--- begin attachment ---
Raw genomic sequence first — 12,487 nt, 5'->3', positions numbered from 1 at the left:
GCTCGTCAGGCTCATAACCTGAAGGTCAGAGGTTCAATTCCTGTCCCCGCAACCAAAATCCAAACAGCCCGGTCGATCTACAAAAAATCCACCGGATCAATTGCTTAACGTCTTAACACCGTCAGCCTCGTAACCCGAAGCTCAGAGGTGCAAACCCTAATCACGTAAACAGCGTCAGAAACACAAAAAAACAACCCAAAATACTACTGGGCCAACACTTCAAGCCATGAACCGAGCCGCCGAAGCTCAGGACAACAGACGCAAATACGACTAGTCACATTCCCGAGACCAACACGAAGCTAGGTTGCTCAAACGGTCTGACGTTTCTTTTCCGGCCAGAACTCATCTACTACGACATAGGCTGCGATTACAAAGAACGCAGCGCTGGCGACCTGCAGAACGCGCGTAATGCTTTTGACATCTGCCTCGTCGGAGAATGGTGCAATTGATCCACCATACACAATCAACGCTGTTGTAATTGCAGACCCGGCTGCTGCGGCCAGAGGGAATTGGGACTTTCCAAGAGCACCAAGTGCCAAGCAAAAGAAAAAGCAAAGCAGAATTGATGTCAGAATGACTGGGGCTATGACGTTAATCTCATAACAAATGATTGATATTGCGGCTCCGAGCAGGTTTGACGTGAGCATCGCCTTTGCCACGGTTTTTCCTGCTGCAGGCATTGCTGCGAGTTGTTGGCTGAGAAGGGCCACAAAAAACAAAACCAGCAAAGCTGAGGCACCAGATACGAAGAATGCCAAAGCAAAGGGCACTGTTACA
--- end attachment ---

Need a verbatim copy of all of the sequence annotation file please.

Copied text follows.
Raw genomic sequence first — 12,487 nt, 5'->3', positions numbered from 1 at the left:
GCTCGTCAGGCTCATAACCTGAAGGTCAGAGGTTCAATTCCTGTCCCCGCAACCAAAATCCAAACAGCCCGGTCGATCTACAAAAAATCCACCGGATCAATTGCTTAACGTCTTAACACCGTCAGCCTCGTAACCCGAAGCTCAGAGGTGCAAACCCTAATCACGTAAACAGCGTCAGAAACACAAAAAAACAACCCAAAATACTACTGGGCCAACACTTCAAGCCATGAACCGAGCCGCCGAAGCTCAGGACAACAGACGCAAATACGACTAGTCACATTCCCGAGACCAACACGAAGCTAGGTTGCTCAAACGGTCTGACGTTTCTTTTCCGGCCAGAACTCATCTACTACGACATAGGCTGCGATTACAAAGAACGCAGCGCTGGCGACCTGCAGAACGCGCGTAATGCTTTTGACATCTGCCTCGTCGGAGAATGGTGCAATTGATCCACCATACACAATCAACGCTGTTGTAATTGCAGACCCGGCTGCTGCGGCCAGAGGGAATTGGGACTTTCCAAGAGCACCAAGTGCCAAGCAAAAGAAAAAGCAAAGCAGAATTGATGTCAGAATGACTGGGGCTATGACGTTAATCTCATAACAAATGATTGATATTGCGGCTCCGAGCAGGTTTGACGTGAGCATCGCCTTTGCCACGGTTTTTCCTGCTGCAGGCATTGCTGCGAGTTGTTGGCTGAGAAGGGCCACAAAAAACAAAACCAGCAAAGCTGAGGCACCAGATACGAAGAATGCCAAAGCAAAGGGCACTGTTACA